Thursday 17 October, 2019

Financial regulators urged to be more responsive

Jamaica Finance Minister Audley Shaw says regulators should ensure that capital markets are providing long-term investment tools with appropriate yield for the working age population to be able to afford living expenses after retirement.

Jamaica Finance Minister Audley Shaw says regulators should ensure that capital markets are providing long-term investment tools with appropriate yield for the working age population to be able to afford living expenses after retirement.

Jamaica's Minister of Finance Audley Shaw has challenged that country's Financial Services Commission (FSC), as well as regional and international securities regulators to become more responsive to change in society and the wider global economy.

Shaw noted that Jamaica grapples with the promotion of financial inclusion and the continued increase in the retired age population. 

He said regulators should ensure that capital markets are providing long-term investment tools with appropriate yield for the working age population to be able to afford living expenses after retirement.

The number of retirees will continue to increase, resulting in a higher dependency ration which could lead to social problems and a fiscal burden to the governments, Shaw said.

“There should therefore be more diversity of financial products to satisfy savers’ needs such as a broader range of asset classes for mutual funds,” he added.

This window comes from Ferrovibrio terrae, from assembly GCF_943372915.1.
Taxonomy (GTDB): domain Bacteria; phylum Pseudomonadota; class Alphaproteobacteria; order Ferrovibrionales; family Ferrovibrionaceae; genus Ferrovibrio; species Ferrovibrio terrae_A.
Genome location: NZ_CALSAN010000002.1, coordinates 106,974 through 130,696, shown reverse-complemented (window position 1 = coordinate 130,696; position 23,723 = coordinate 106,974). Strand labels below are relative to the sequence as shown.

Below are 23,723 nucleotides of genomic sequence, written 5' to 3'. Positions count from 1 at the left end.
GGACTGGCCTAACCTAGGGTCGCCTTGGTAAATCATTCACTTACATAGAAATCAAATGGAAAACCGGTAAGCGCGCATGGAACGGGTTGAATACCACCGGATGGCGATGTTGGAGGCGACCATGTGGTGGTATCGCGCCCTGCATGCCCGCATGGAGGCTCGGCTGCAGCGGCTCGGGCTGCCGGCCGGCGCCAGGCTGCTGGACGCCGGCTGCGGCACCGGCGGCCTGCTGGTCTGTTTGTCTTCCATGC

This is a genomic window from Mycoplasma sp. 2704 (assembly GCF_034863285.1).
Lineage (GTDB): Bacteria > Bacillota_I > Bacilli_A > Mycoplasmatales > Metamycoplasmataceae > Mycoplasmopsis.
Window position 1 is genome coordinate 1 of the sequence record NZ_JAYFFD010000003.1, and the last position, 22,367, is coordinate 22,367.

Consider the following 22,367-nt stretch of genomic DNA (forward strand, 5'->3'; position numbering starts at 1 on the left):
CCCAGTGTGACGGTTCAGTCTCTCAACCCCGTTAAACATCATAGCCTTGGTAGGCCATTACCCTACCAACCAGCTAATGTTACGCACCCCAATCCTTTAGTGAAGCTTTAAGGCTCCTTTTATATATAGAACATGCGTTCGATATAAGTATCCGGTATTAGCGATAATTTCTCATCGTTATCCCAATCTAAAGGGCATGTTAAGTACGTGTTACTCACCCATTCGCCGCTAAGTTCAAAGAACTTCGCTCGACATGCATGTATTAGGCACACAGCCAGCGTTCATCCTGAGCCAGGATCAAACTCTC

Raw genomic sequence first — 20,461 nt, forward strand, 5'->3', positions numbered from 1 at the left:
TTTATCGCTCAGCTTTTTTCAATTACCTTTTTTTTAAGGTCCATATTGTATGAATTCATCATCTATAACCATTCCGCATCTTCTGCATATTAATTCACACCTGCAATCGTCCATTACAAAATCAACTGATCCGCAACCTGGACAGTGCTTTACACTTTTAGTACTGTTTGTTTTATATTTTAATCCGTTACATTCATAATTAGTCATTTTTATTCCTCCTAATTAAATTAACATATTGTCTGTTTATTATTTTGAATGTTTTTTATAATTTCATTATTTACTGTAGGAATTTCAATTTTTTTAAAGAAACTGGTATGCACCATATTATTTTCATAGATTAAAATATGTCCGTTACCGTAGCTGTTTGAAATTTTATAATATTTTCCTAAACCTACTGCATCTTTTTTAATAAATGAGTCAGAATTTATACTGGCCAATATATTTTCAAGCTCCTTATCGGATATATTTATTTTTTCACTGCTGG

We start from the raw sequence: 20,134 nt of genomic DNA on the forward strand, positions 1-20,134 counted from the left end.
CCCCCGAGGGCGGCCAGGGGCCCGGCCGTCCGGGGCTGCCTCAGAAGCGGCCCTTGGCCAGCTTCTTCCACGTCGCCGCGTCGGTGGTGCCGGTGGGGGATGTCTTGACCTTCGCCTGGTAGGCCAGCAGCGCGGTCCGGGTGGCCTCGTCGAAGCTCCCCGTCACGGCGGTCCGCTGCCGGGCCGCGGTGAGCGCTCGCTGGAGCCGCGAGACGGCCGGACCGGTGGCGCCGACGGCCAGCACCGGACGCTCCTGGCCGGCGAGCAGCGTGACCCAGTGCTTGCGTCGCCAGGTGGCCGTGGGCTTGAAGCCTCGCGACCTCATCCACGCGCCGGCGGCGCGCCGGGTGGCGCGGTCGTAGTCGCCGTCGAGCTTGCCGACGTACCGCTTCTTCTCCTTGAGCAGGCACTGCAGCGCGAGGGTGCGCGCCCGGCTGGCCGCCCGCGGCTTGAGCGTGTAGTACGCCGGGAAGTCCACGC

The minister also stressed that the authorities should promote financial literacy and educate citizens to realise the importance and necessity of saving and investments as well as the available options for investments, including equity participation that will best suit their needs, especially in the medium and long term.

Speaking at the official opening of the 42nd Annual Conference of the International Organization of Securities Commissions (IOSCO), last week Shaw said in Jamaica and other emerging markets, securities regulators must expand their role and scope of work.

Minister Shaw said the new challenge was to enhance capital access for small and medium-sized enterprises and strategic sectors.

He called on regulators to consider that in moving toward such a goal, it was vital to improve the mobilisation of financial resources by making the process more convenient and cost-effective while maintaining appropriate investor protection.

He questioned whether mobile money platforms could play a significant role in broadening access to capital markets.

Minister Shaw pledged Jamaica's commitment to pursuing a range of initiatives to deepen the financial sector and expand the suite of financial services here.

These will include amending the Insurance Act to facilitate the creation of a microinsurance legislative framework and the enacting of Micro - Credit Bill to provide for the licensing and regulation of privately owned money lending institutions.

Shaw also noted that domestic investments of some $36 billion dollars are expected following on a regulatory decision to reduce the Minimum Capital Test for insurance companies for a period of two years.

The FSC, after research and analysis, moved the statutory minimum from 250 percent to 150 percent. The insurance companies are required to pursue local investment and growth initiatives and to provide details of these to the FSC.

The public session of the IOSCO 2017 Conference was held at the Montego Bay Convention Centre last week.

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